HALIFAX -- A possible tuition hike at Dalhousie University isn’t setting well with students, who say they need more support from the university during COVID-19.

Some students say they’ve faced additional stress and costs associated with learning from home, and some are even left wondering if it’s all worth the price.

“It just puts more stress on what has already been a really stressful year,” said Maryanne McLarty, a student at Dalhousie.

The university’s budget advisory committee recommended a three per cent tuition hike for the next academic year.

The draft of the plan says the increase will help provide support to students, faculty, and staff as they continue to navigate the pandemic.

But many students say they don’t feel supported at all. 

“We want to know that Dalhousie is thinking about its students, and that Dalhousie cares about its students,” said third year law student Meghan Faught.

“Increasing tuition again doesn’t really send that message, because it kind of shows they may be out of touch with what students are actually experiencing,” she adds.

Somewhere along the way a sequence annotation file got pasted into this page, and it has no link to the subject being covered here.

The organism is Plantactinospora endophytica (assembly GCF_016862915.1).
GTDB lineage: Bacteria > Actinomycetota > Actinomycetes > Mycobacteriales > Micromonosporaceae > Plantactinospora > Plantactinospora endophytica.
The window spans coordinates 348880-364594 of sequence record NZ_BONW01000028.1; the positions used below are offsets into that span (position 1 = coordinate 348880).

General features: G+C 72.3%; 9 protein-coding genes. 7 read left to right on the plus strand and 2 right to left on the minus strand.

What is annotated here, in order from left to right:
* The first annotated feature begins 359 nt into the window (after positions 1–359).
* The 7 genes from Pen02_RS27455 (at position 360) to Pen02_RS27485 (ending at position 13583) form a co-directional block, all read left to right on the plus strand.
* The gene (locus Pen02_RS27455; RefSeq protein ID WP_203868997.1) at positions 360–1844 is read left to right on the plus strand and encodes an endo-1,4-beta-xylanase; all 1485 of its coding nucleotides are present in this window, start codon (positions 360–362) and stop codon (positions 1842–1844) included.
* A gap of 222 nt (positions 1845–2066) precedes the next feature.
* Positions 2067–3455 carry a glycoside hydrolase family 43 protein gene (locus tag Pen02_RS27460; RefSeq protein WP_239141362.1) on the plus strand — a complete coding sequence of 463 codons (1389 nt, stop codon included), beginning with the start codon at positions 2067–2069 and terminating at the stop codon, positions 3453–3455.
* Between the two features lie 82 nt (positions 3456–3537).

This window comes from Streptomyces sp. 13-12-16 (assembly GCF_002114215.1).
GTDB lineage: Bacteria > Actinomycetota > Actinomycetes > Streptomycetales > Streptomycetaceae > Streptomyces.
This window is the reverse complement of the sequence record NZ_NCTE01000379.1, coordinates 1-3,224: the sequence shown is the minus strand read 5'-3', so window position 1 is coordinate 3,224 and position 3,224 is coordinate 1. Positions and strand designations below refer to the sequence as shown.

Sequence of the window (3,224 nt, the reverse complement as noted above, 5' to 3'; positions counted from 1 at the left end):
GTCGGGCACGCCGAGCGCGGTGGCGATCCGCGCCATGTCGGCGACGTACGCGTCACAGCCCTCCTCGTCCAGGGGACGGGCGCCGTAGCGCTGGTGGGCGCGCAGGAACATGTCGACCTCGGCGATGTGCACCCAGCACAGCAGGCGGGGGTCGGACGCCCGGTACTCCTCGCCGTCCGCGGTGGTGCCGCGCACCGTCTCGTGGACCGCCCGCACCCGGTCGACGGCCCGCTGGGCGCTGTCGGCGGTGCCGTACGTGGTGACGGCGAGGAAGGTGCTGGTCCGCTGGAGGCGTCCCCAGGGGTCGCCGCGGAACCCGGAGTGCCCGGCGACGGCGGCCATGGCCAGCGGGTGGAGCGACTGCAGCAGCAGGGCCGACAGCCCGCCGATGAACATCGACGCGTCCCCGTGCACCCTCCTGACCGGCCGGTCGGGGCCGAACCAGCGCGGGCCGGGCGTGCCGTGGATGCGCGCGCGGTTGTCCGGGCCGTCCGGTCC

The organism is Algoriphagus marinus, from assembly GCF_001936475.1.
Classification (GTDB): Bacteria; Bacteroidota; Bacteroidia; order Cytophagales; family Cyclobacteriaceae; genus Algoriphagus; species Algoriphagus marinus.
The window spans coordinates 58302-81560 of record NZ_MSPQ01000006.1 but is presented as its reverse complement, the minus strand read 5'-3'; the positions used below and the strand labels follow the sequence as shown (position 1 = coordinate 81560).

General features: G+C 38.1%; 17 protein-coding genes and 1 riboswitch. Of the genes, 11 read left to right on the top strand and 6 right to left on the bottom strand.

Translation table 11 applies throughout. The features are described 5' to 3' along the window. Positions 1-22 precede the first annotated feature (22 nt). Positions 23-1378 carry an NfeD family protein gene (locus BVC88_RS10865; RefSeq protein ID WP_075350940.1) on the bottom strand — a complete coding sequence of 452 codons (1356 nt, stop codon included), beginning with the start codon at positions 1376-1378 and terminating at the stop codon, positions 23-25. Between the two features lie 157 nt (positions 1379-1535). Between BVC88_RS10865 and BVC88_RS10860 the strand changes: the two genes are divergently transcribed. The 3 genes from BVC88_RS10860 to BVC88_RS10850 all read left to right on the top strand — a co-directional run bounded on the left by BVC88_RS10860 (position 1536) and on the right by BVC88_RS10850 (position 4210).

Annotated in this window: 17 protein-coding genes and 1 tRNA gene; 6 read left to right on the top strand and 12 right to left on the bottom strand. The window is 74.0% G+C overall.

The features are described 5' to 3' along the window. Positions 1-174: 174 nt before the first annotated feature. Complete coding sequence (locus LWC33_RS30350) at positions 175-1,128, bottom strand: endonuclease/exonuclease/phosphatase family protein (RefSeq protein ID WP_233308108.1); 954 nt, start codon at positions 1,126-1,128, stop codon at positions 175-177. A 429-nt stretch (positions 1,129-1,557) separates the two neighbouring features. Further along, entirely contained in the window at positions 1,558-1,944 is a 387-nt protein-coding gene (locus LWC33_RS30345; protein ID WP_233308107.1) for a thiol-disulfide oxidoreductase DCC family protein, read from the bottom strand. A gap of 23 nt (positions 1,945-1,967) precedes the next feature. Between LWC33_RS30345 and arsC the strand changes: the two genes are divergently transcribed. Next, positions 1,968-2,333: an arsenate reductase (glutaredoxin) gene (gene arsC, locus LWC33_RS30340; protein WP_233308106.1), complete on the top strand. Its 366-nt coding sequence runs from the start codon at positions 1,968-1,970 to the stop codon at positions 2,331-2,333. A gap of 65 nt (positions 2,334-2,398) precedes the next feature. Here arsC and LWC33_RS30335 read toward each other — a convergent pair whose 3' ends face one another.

If the hike is approved, it will be the second tuition increase at Dalhousie since the start of the pandemic.

Though the advisory committee cites several reasons for the increase, low enrollment isn’t one of them – there has been an increase of students this academic year.

The Dalhousie Student Union says the proposed hike is disheartening.

“Dal has stated multiple times that they are looking to address mental and physical wellbeing concerns in the student body,” said Madeleine Stinson, president of the student union.

“But the new proposed budget doesn’t reflect that in the numbers. Even if there’s room for student supports, really that increase in tuition is what makes the difference – because not all students qualify for bursaries,” Stinson said.

“There are years in university where there’s a fundamental time when you get the experience you need to do other things,” said Carleigh MacKenzie, a third year journalism student at the University of King’s College, which is partnered with Dalhousie.

“For me personally, this was supposed to be my fundamental time, to get that experience, to learn these things – and that’s not how it’s been,” MacKenzie said.

The Dalhousie Law Students Society wrote a letter to the decision makers, asking them to consider the effects the increase would have on students.

Meanwhile, Dalhousie’s budget advisory committee invites students, and anyone affiliated with the university, have until Wednesday to submit their feedback on the draft.